Kobe Bryant, 2 years later
I just saw the statue at the crash site. Virtually every time I see such a thing, the first thought is “They really couldn’t find an artist who could make the statue look like the people involved?” The faces are not even close to Kobe and his daughter. The thought, I have to tell myself in such moments, it’s the thought that counts. Perhaps better this way, because if the likeness was too close, it would be too much to look at that object and remember what happened.
Here’s something I wrote about their deaths just afterward—unfortunately, behind a paywall. I am permitted to share with other scholars who need it for research purposes—if you are one of those, and for the record, your word is all the verification needed, let me know and I’ll email you the pdf.
I consider myself almost entirely free of celebrity culture—at least as unencumbered by it as any other person I know. Mostly, this has to do with my age—too old and short of free time to watch TV or pay any attention to the other sources of information about which star I ought to be worshiping today. All the pop and movie and television stars from my youth are dead now, or in their 60s or older and so distant physically from the people I saw on the screen as a kid that they scarcely seem the same person at all. My older daughter will sometimes refer to someone she thinks I ought to know who is in movies or on the radio these days and I have a stock expression I give her to let her know wordlessly that this is once again someone I’ve never heard of, sorry.
But I was an unabashed, shameless Kobe fan. I played basketball a lot as a kid. Though I’m nearing retirement age now and haven’t played even a serious pickup game in a long time, I still watch students play on the campus where I teach and think “I know I could get right to the position in the post that I wanted to with any of those guys defending me and post their little butt up and get exactly the shot I wanted.” I lived in southern California when KB was at the start of his professional career and watched him do fantastic things on a nightly basis. The Lakers won the first of their three titles during that early 2000s run while I was there, and Kobe was the most exciting player on that team. You couldn’t be there and not love that kid. Or maybe you could. I couldn’t.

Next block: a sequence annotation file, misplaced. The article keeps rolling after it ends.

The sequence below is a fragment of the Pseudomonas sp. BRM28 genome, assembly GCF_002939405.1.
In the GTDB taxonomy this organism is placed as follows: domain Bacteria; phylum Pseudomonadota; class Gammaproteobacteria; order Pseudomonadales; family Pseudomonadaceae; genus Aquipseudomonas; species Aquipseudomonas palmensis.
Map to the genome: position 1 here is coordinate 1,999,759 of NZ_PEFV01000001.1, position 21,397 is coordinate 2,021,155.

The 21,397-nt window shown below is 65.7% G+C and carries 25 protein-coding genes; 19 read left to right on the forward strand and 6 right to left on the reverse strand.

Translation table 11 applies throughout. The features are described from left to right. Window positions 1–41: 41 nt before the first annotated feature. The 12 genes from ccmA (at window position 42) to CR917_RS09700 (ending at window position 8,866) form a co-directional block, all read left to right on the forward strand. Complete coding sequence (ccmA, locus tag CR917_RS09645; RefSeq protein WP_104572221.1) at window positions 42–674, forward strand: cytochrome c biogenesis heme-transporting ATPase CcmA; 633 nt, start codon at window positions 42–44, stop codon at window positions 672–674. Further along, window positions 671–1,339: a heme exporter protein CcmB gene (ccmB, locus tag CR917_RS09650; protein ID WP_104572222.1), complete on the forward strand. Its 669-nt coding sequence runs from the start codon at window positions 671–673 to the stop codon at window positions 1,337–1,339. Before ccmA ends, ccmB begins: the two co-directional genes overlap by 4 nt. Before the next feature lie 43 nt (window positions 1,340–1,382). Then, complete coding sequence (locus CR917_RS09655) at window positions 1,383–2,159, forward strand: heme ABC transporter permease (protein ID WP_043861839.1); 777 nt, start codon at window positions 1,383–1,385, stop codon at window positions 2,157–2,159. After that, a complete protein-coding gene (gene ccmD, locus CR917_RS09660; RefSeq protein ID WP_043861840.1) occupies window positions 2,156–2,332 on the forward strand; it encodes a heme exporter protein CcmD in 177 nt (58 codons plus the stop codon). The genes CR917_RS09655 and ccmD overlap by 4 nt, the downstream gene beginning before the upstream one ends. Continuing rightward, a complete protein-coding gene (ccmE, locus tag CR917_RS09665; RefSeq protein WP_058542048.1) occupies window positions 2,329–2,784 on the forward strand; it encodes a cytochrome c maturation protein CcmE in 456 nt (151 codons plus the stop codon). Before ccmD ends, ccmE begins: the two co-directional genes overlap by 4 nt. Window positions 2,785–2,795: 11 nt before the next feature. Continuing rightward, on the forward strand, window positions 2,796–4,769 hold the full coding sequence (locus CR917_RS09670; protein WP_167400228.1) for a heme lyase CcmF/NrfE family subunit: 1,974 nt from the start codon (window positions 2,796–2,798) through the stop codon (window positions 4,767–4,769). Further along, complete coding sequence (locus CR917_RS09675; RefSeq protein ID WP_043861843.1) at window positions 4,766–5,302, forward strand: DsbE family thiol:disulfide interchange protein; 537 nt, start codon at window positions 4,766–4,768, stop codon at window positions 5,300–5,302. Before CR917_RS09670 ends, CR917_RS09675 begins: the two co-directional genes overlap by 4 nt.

Later the sexual assault charge happened, and that certainly complicated things a bit. He came out of it apparently innocent of any criminal conduct, though guilty of a grave moral transgression that he acknowledged. He became an even greater player. I never felt more Olympic pride for my country than when he led the US men’s team to gold in 2008, beating an excellent Spanish team in the title game single-handedly with a fourth period closeout for the ages.
He died too young and horribly, alongside his child and numerous friends and their children. It was my own daughter, only a few years older than his, who first saw the news in our house and informed me. I think of him knowing that helicopter is going down while his baby is sitting beside him, and knowing he can’t do anything to save her, and I wonder how anyone can believe that any amount of money or power or fame makes us impervious to suffering.
In my entire adult life, I don’t believe I’ve been more moved by the death of someone who was not a member of my family or a close friend.